## Rigid body:

To understand the rotational motion, first, we will go through the concept of angular position, velocity, acceleration, and centripetal acceleration

The rigid body is a body with a perfectly defined and unchanging shape and the distance between any two particles within the body remains constant.

We will consider rigid bodies having definite shape and size and are capable of having both rotational and translational motion.

*Figure: 19.a*

## Angular velocity

Consider a rigid body rotating about a fixed axis through point O.

*Figure: 19.b*

While the body is rotating, each and every point in the body moves in a circle with their center lying on the axis of rotation and every point moves through the same angle during a particular interval of time.

Consider the position of a particle say $i^{th}$ particle at point $P$ at a distance $r_{i}$ from point O and it makes an angle $\theta _{i}$ with some reference line say OX.

*Figure: 19.c*

If the particle moves a small distance $ds_{i}$ in time $dt$ then, $ds_{i}=v_{i}dt$

Where $v_{i}$ is the speed of the particle.

$d\theta $ is the angle subtended by an arc of length $ds_{i}$ on the circumference of a circle of radius $r_{i}$, therefore,$d\theta =ds_{i}/r_{i}=v_{i}dt/r_{i}$ ……….. (1)

The distance $ds_{i}$ would vary from particle to particle but angle $d\theta $ swept out in a given time remains the same for all the particles.

So, $d\theta /dt$ is the same for all particles of the rigid body and known as angular velocity $\omega $ of the rigid body.$\omega =d\theta /dt$

So, from equation (1) we get,

$v_{i}=r_{i}d\theta /dt=r_{i}\omega $ …….. (2)

This shows that the velocity of the $i^{th}$ particle of the rigid body is related to its radius and the angular velocity of the rigid body.

The unit of angular velocity is radian per second ($rad s^{-1}$).

## Angular acceleration:

Angular acceleration is the rate of change of angular velocity with respect to time.

$\alpha =d\omega /dt=d^{2}\theta /dt^{2}$ ………….. (3)

The unit of angular acceleration is ($rad s^{-2}$) and it is a vector quantity like Angular velocity.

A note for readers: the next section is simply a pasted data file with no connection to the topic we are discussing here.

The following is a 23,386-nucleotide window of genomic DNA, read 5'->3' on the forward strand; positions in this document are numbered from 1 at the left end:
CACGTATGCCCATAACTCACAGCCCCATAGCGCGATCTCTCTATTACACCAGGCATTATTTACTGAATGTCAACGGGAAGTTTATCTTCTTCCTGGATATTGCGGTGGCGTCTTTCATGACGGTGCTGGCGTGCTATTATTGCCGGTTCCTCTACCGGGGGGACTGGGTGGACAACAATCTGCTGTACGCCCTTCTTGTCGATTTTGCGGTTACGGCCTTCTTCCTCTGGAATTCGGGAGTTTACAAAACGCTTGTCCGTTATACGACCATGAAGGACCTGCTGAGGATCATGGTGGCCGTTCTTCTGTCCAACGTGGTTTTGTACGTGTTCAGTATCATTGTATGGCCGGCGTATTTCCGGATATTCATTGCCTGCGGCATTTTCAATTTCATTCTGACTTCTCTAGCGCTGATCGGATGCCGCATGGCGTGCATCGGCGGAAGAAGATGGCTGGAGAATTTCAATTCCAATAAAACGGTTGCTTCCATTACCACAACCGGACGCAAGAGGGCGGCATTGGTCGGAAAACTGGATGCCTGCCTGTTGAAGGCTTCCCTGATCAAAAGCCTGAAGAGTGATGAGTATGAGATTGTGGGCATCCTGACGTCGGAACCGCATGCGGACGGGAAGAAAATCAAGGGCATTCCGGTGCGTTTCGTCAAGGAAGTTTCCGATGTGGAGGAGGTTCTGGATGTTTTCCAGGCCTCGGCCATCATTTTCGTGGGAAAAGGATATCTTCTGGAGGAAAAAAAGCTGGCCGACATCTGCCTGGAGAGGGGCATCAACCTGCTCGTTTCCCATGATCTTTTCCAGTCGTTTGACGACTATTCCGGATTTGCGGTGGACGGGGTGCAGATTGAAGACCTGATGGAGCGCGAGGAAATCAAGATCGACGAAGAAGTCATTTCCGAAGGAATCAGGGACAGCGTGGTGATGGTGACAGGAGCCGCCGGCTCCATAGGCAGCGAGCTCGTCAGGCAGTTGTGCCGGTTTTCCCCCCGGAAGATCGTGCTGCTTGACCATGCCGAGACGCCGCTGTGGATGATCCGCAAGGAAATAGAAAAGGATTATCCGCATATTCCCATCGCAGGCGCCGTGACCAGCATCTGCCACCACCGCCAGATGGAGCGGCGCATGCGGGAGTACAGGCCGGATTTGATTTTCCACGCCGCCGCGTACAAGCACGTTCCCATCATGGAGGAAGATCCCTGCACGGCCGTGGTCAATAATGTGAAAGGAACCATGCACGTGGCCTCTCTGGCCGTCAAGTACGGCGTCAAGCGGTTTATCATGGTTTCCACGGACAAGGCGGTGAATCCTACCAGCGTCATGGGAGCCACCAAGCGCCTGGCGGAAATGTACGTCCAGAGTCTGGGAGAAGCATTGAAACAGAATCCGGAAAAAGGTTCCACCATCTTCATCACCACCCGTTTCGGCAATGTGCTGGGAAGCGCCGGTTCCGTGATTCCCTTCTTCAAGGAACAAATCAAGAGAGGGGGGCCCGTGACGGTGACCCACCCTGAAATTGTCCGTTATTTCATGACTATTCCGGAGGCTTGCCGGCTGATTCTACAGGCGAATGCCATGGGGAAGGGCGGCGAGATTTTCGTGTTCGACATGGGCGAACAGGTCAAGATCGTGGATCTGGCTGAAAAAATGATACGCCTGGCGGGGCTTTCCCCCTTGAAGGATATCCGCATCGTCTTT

Differentiating equation (2) with respect to t,

$a_{i}=dv_{i}/dt=r_{i}d^{2}\theta /dt^{2}=r_{i}\alpha $

The above equation shows the relationship between the tangential components of the linear acceleration of a point and the angular acceleration of a point.

We also know each particle in the rigid body has the radial linear acceleration component $v^{2}/r$. Therefore, $a_{c}=v_{i}^{2}/r_{i}=r_{i}\omega ^{2}$

This acceleration $a_{c}$ pointing inwards towards the radial line and known as centripetal acceleration.

So, total acceleration can be expressed as, $a=\sqrt{a_{c}^{2}+a_{i}^{2}}$.

## Rotation with constant angular acceleration:

When a rigid body rotates with constant acceleration we have,

$\alpha =d\omega /dt=$ constant

or, $d\omega =\alpha dt$

Integrating the above equation, we get,

$\omega =\alpha t+c$

At t = 0, $\omega =\omega _{0}$ then $c=\omega _{0}$

Then, $\omega =\alpha t+\omega _{0}$ ……………………(4)

We have angular velocity,

$\omega =d\theta /dt$

Or, $d\theta =\omega dt$

Or, $d\theta =(\alpha t+\omega _{0}) dt$

Integrating the above equation, we get

$\theta =\omega _{0}t+1/2 \alpha t^{2}+c_{1}$

At t = 0, $\theta =\theta _{0} then c=\theta _{0}$

Then,

$\theta =\omega _{0}t+1/2 \alpha t^{2}+\theta _{0}$ ……………………… (5)

Now, $\alpha $can be written as,

$\alpha =\omega \frac{\alpha }{\omega }=\omega \frac{d\omega /dt}{d\theta /dt}=\omega \frac{d\omega }{d\theta }$

Or, $\alpha d\theta =\omega d\omega $

Integrating, we get,

$\alpha \theta =\omega ^{2}/2+c_{2}$

At t = 0, $\theta =\theta _{0}and \omega =\omega _{0} then c_{2}=\alpha \theta _{0}-\omega _{0}^{2}/2$

Therefore,

$\alpha \theta =\omega ^{2}/2+\alpha \theta _{0}-\omega _{0}^{2}/2$

Or, $\alpha (\theta -\theta _{0})=1/2(\omega ^{2}-$$\omega _{0}^{2}$)

Or, $(\omega ^{2}-$$\omega _{0}^{2})=2\alpha (\theta -\theta _{0})$ ……………………… (6)

Equations (4), (5) and (6) give the equation of motion with constant angular acceleration.